Bridging the Gap between Rich and Poor: American Economic Development Policy toward the Arab East, 1942-1949

By Nathan Godfried | Go to book overview

Epilogue: The United States and Third World Development

The 1940s offered the shapers of America's policies the opportunity to install an integrated international economic and political order. Such an order was anchored in traditional American values and policies that stretched back to the birth of the nation. Economic depression in the 1930s and global conflagration in the 1940s intensified the need for a systematic and rational world order and reinforced the demand for American hegemony in the capitalist world-economy.

American imperial state and capitalist class leaders viewed the economic development of the periphery as a crucial element in the expansion of the capitalist world-economy. President Franklin Roosevelt evoked these sentiments in 1943 when he announced that the United States would seek to raise the standards of poor, agrarian nations without hurting the economies of the rich, industrialized states. America's "own pocketbook" and safety demanded some movement toward world development. Between 1942 and 1945, imperial state bureau- crats--in the State Department, the Bureau of the Budget, the Board of Economic Warfare, the Office of Inter-American Affairs, and the Commerce Department--began to outline an American foreign economic development policy.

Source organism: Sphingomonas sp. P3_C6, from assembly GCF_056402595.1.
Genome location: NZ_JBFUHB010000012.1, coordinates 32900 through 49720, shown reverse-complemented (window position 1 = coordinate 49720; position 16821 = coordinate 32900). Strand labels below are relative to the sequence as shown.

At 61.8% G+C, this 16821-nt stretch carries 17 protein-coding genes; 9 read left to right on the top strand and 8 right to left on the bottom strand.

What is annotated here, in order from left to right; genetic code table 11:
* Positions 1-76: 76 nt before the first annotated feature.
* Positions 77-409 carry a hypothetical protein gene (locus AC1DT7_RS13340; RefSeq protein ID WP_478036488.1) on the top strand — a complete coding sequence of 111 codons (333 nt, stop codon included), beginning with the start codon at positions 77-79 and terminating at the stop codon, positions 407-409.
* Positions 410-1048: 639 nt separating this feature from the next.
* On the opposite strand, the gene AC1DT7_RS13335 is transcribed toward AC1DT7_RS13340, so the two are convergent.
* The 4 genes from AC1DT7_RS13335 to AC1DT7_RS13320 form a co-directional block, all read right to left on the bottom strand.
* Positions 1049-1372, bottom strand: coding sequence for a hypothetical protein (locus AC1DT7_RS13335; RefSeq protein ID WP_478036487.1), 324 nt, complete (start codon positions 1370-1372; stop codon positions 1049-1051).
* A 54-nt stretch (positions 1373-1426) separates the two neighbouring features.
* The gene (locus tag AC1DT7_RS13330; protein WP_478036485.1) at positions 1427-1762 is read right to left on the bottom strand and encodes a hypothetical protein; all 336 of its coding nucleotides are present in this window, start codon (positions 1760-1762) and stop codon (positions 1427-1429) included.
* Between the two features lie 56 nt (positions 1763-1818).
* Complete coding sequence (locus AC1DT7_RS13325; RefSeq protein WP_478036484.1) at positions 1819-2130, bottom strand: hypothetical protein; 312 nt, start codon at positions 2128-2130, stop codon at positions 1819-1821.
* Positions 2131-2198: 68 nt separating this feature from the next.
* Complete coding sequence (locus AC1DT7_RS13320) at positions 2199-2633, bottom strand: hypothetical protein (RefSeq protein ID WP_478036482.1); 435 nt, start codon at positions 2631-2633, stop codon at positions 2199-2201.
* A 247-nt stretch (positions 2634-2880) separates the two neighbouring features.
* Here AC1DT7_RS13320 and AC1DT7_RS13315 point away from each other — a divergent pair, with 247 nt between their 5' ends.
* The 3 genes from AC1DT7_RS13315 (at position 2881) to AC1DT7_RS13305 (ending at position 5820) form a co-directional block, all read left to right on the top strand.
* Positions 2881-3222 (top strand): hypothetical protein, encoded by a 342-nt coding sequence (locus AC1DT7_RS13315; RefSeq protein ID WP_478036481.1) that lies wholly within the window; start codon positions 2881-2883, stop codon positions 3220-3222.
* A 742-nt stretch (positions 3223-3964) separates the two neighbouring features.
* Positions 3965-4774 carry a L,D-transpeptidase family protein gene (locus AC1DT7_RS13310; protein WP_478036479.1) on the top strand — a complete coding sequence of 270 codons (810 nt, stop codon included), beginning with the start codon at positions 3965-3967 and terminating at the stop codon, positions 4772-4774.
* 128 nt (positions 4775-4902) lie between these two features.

America's economic policy for the Middle East and other Third world areas revolved around the achievement of an integrated world economy in which private enterprise and capital, free trade, technical aid, and export goods would help poor, agrarian nations to develop according to the doctrine of comparative advantage. State Department officials avoided domestic debates concerning economic development so long as the local governments in the periphery did not wander far from agricultural development, moderate social reform, and cautious industrialization policies. These policies adhered to the American concept of development and, therefore, could be rewarded with American technical and limited financial assistance. During the war, however, few Third World countries reaped these rewards.

In the Arab East, American support for development in Saudi Arabia and Palestine transcended diplomatic rhetoric. Securing and developing Arabian oil--important for the war effort and postwar reconstruction--demanded active American participation in Saudi economic development. Private American companies and the U.S. government did their best to comply

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Bridging the Gap between Rich and Poor: American Economic Development Policy toward the Arab East, 1942-1949
Table of contents

Table of contents

  • Recent Titles in Contributions In Economics and Economic History Series Editor: Robert Sobel ii
  • Title Page iii
  • Contents vii
  • Abbreviations ix
  • Preface xi
  • Acknowledgments xiii
  • Prologue 1
  • Conclusion 18
  • Notes 19
  • 1 - Economic Development as a Postwar Goal 28
  • Notes 52
  • 2 - Reconstruction Versus Development: 1946-1949 62
  • 3 - Reconstruction Versus Development: Financial and Technical Aid 96
  • Notes 113
  • 4 - America's Development Policy and the Arab East: 1942-1949 121
  • 4 America's Development Policy and the Arab East: 1942-1949 137
  • 5 - Arab East Development and the United States, 1942-1949: Case Studies 149
  • Conclusion 173
  • Notes 175
  • Epilogue: The United States and Third World Development 185
  • Notes 196
  • Appendix 199
  • Notes 203
  • Select Bibliography 205
  • Index 217
  • About the Author 225
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